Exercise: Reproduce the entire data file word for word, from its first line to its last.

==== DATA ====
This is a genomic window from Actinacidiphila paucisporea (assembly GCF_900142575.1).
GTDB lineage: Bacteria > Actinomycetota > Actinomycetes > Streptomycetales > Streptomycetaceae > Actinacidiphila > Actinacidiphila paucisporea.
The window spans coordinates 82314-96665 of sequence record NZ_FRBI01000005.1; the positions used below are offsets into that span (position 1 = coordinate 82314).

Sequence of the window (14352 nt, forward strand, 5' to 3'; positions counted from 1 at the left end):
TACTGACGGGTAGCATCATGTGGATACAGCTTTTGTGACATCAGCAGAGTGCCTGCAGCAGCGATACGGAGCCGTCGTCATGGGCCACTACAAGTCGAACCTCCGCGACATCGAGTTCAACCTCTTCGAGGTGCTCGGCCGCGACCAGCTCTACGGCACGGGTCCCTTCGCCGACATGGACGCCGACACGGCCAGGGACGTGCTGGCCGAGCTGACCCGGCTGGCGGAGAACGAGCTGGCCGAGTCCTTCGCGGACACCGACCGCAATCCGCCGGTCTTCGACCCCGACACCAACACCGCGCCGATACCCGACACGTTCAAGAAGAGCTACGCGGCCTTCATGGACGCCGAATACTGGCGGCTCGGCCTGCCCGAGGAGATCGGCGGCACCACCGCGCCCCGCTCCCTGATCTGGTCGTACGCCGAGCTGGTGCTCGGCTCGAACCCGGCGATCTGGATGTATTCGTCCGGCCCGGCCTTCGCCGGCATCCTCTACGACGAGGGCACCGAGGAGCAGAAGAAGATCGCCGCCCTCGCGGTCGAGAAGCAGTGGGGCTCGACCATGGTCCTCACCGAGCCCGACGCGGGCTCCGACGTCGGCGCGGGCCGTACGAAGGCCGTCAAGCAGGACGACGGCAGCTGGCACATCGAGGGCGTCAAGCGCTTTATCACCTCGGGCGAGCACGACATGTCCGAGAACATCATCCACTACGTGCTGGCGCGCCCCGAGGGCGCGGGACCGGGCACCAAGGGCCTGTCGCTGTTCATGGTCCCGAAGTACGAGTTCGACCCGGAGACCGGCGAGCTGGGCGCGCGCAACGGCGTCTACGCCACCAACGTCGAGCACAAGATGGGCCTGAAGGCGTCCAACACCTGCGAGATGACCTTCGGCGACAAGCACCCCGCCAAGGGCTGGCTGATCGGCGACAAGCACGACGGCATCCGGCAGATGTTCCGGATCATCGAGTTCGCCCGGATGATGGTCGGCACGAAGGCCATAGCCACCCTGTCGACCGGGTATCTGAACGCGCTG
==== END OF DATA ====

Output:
This is a genomic window from Actinacidiphila paucisporea (assembly GCF_900142575.1).
GTDB lineage: Bacteria > Actinomycetota > Actinomycetes > Streptomycetales > Streptomycetaceae > Actinacidiphila > Actinacidiphila paucisporea.
The window spans coordinates 82314-96665 of sequence record NZ_FRBI01000005.1; the positions used below are offsets into that span (position 1 = coordinate 82314).

Sequence of the window (14352 nt, forward strand, 5' to 3'; positions counted from 1 at the left end):
TACTGACGGGTAGCATCATGTGGATACAGCTTTTGTGACATCAGCAGAGTGCCTGCAGCAGCGATACGGAGCCGTCGTCATGGGCCACTACAAGTCGAACCTCCGCGACATCGAGTTCAACCTCTTCGAGGTGCTCGGCCGCGACCAGCTCTACGGCACGGGTCCCTTCGCCGACATGGACGCCGACACGGCCAGGGACGTGCTGGCCGAGCTGACCCGGCTGGCGGAGAACGAGCTGGCCGAGTCCTTCGCGGACACCGACCGCAATCCGCCGGTCTTCGACCCCGACACCAACACCGCGCCGATACCCGACACGTTCAAGAAGAGCTACGCGGCCTTCATGGACGCCGAATACTGGCGGCTCGGCCTGCCCGAGGAGATCGGCGGCACCACCGCGCCCCGCTCCCTGATCTGGTCGTACGCCGAGCTGGTGCTCGGCTCGAACCCGGCGATCTGGATGTATTCGTCCGGCCCGGCCTTCGCCGGCATCCTCTACGACGAGGGCACCGAGGAGCAGAAGAAGATCGCCGCCCTCGCGGTCGAGAAGCAGTGGGGCTCGACCATGGTCCTCACCGAGCCCGACGCGGGCTCCGACGTCGGCGCGGGCCGTACGAAGGCCGTCAAGCAGGACGACGGCAGCTGGCACATCGAGGGCGTCAAGCGCTTTATCACCTCGGGCGAGCACGACATGTCCGAGAACATCATCCACTACGTGCTGGCGCGCCCCGAGGGCGCGGGACCGGGCACCAAGGGCCTGTCGCTGTTCATGGTCCCGAAGTACGAGTTCGACCCGGAGACCGGCGAGCTGGGCGCGCGCAACGGCGTCTACGCCACCAACGTCGAGCACAAGATGGGCCTGAAGGCGTCCAACACCTGCGAGATGACCTTCGGCGACAAGCACCCCGCCAAGGGCTGGCTGATCGGCGACAAGCACGACGGCATCCGGCAGATGTTCCGGATCATCGAGTTCGCCCGGATGATGGTCGGCACGAAGGCCATAGCCACCCTGTCGACCGGGTATCTGAACGCGCTG